“I think I finally got parenthood down,” I told my sister. We were reclining on the ground in the park, not unlike the stray cats that were napping in the sunlight up the hill. My son’s small feet slapped the grass as he ran by them with his slightly older cousin. I could see their curls bouncing and hear their shrieks of joy.
Overwhelmed by my own feeling of well being, I closed my eyes and breathed in the air of early spring. It took almost two years of learning and adjustments, I thought. “Now that he is no longer a little baby,” I concluded out loud, “I finally know what to expect and how to act.”
My sister made an odd sound. And then she burst into laughter.
Several months later, after my son evolved into an adventurous toddler, I belatedly understood her response.
Watching young toddlers come into their own and discover the world for themselves is great fun. I loved seeing my son, barely out of his baby fat, throwing himself into little adventures. His joy, often derived from the most random experiences, placed many smiles on my lips. And I glowed with pride whenever he tested his limits and strove to surpass them.
Except that many of these limits were the ones I set up, and after my son ran into the road/ climbed on the book shelves/refused to brush his teeth one time too many, I found the whole toddlerhood experience a tad less fun.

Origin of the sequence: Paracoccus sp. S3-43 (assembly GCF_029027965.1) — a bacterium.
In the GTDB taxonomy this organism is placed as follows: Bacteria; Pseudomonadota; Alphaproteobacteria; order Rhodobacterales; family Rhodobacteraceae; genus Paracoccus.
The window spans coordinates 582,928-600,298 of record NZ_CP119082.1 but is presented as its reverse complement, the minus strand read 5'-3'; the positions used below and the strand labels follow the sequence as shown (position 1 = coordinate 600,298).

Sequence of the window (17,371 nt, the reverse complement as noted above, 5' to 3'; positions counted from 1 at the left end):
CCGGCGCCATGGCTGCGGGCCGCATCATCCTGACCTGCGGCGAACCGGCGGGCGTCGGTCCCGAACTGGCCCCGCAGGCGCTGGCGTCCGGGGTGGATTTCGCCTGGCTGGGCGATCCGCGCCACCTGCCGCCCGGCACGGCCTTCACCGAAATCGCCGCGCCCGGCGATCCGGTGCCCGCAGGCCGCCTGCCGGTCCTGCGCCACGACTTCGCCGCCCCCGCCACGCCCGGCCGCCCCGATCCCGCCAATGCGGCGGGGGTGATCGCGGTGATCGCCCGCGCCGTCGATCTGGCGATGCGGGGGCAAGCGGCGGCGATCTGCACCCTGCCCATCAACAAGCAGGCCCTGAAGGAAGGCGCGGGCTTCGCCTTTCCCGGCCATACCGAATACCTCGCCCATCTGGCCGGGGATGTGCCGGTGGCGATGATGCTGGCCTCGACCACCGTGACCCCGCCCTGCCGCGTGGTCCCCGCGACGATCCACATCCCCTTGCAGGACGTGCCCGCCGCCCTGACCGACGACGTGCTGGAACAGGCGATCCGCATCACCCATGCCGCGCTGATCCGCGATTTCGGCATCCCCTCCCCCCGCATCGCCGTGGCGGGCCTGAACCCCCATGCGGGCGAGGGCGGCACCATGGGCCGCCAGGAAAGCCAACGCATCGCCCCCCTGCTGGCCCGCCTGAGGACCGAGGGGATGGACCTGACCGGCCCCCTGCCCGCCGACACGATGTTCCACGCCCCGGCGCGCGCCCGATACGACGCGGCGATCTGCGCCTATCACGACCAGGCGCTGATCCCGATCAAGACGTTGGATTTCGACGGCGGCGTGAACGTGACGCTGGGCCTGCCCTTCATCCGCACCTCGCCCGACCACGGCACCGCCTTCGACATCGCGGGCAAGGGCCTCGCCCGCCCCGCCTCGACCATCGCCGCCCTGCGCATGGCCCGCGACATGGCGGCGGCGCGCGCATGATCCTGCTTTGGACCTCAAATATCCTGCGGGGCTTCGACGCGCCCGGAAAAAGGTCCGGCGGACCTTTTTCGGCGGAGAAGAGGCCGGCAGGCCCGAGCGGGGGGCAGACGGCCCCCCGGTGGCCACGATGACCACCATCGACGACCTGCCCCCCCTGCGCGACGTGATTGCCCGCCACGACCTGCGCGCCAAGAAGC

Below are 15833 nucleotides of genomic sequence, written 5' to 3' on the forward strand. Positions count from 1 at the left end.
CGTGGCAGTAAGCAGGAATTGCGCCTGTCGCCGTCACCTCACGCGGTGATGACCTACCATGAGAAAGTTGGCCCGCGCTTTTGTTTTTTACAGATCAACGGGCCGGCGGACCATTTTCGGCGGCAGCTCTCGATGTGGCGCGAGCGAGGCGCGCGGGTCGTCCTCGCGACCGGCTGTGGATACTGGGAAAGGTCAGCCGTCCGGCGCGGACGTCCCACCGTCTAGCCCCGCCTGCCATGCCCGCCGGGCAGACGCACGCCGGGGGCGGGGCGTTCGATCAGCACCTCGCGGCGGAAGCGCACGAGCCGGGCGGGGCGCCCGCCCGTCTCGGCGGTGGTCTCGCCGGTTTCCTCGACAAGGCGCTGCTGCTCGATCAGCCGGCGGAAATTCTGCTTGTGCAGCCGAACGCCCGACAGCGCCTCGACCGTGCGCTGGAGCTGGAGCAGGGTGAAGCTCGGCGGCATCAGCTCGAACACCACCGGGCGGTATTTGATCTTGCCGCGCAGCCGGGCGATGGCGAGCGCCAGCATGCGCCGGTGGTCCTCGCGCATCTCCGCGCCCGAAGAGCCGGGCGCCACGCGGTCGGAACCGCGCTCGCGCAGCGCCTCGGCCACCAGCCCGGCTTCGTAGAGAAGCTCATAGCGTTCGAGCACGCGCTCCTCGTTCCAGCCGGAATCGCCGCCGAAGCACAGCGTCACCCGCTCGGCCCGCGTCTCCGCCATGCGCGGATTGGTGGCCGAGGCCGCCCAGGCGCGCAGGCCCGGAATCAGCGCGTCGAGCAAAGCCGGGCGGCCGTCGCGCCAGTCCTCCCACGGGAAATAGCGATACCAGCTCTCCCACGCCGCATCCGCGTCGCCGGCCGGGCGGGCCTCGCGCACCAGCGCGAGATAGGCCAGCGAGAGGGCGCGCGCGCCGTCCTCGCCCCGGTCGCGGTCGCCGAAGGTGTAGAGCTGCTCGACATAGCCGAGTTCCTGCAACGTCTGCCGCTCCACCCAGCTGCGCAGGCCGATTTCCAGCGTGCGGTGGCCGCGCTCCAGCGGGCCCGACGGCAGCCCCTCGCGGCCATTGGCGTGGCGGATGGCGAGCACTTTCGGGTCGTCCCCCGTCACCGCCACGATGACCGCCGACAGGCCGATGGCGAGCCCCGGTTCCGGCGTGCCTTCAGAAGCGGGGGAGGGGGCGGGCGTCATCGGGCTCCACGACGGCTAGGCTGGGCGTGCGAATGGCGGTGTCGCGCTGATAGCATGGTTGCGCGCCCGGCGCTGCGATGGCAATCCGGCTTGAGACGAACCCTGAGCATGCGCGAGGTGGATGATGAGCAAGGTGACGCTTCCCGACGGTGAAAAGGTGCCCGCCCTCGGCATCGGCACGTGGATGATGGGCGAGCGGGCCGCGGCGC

“How do they always come up with new ways around us?” I asked a friend a few years later, after a long day with two kids at home. “It’s like they pass each other ideas through some secret club!”
Maybe, I thought later and chuckled, toddlers have their own secret Kveller, or their own Scary Child. Maybe they commiserate with each other on the phone after we go to sleep, and Google tips on how to handle these stubborn and endearingly nonsensical creatures called “adults.”
The toddlers’ Kveller would be full of titles like “Five Ways To Manage Mommy’s Bad Day” and “The Strong-Willed Daddy: How To Skirt His Boundaries Without Being Sent To Bed.” Kids would share them through their private Facebook groups and comment how “this one really helped me when my mom tried to feed me peas” or “thanks for sharing your story about the candy you didn’t get, it’s good to know I’m not the only one with a health-crazed dad!” A typical article might look somewhat like this:
Seven Life Hacks for the Enterprising Toddler
You know how sometimes mom and dad can be downright unreasonable? Well, worry not, because we assembled a list of ways to tackle even the most principled parent! Each of the following tips reflects the best practices in parent-management, tested and refined through extensive experimentation.
1. Adults somehow got the idea that we should do things by ourselves. “It’s a good learning experience” or something. So here is what you should do when they make you clean up after yourself, put your dishes in the sink, help with chores: Do the worst job possible. Smear the puddle of milk all over the floor, break a plate, spill all the Legos on the way to your room…You get the picture.